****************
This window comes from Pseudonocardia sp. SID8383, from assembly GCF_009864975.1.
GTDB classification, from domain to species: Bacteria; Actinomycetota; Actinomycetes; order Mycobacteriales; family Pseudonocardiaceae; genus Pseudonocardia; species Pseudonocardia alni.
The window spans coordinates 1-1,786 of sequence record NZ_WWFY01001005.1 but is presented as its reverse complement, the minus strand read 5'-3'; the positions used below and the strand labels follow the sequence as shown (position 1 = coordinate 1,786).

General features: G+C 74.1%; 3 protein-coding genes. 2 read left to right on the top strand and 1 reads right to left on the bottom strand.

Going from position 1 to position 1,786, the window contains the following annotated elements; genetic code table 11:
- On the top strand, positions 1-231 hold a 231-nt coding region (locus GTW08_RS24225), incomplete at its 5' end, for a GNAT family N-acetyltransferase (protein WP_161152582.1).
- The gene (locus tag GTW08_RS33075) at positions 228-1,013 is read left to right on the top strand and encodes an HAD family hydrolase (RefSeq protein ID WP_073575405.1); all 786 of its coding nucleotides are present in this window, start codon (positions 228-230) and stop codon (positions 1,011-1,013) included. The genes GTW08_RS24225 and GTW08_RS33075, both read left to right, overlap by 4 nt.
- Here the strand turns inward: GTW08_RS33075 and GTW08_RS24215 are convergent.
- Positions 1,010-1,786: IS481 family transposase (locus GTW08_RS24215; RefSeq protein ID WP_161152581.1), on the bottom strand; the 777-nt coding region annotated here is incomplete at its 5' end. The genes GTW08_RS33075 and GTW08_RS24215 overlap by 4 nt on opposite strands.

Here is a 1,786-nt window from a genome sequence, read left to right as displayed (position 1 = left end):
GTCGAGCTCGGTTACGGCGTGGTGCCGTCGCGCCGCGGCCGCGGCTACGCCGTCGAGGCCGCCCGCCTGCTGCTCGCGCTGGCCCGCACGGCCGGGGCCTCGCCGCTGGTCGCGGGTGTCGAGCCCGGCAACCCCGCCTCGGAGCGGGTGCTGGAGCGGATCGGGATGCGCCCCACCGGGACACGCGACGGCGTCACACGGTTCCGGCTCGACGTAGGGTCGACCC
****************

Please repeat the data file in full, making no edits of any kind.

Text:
This window comes from Pseudonocardia sp. SID8383, from assembly GCF_009864975.1.
GTDB classification, from domain to species: Bacteria; Actinomycetota; Actinomycetes; order Mycobacteriales; family Pseudonocardiaceae; genus Pseudonocardia; species Pseudonocardia alni.
The window spans coordinates 1-1,786 of sequence record NZ_WWFY01001005.1 but is presented as its reverse complement, the minus strand read 5'-3'; the positions used below and the strand labels follow the sequence as shown (position 1 = coordinate 1,786).

General features: G+C 74.1%; 3 protein-coding genes. 2 read left to right on the top strand and 1 reads right to left on the bottom strand.

Going from position 1 to position 1,786, the window contains the following annotated elements; genetic code table 11:
- On the top strand, positions 1-231 hold a 231-nt coding region (locus GTW08_RS24225), incomplete at its 5' end, for a GNAT family N-acetyltransferase (protein WP_161152582.1).
- The gene (locus tag GTW08_RS33075) at positions 228-1,013 is read left to right on the top strand and encodes an HAD family hydrolase (RefSeq protein ID WP_073575405.1); all 786 of its coding nucleotides are present in this window, start codon (positions 228-230) and stop codon (positions 1,011-1,013) included. The genes GTW08_RS24225 and GTW08_RS33075, both read left to right, overlap by 4 nt.
- Here the strand turns inward: GTW08_RS33075 and GTW08_RS24215 are convergent.
- Positions 1,010-1,786: IS481 family transposase (locus GTW08_RS24215; RefSeq protein ID WP_161152581.1), on the bottom strand; the 777-nt coding region annotated here is incomplete at its 5' end. The genes GTW08_RS33075 and GTW08_RS24215 overlap by 4 nt on opposite strands.

Here is a 1,786-nt window from a genome sequence, read left to right as displayed (position 1 = left end):
GTCGAGCTCGGTTACGGCGTGGTGCCGTCGCGCCGCGGCCGCGGCTACGCCGTCGAGGCCGCCCGCCTGCTGCTCGCGCTGGCCCGCACGGCCGGGGCCTCGCCGCTGGTCGCGGGTGTCGAGCCCGGCAACCCCGCCTCGGAGCGGGTGCTGGAGCGGATCGGGATGCGCCCCACCGGGACACGCGACGGCGTCACACGGTTCCGGCTCGACGTAGGGTCGACCC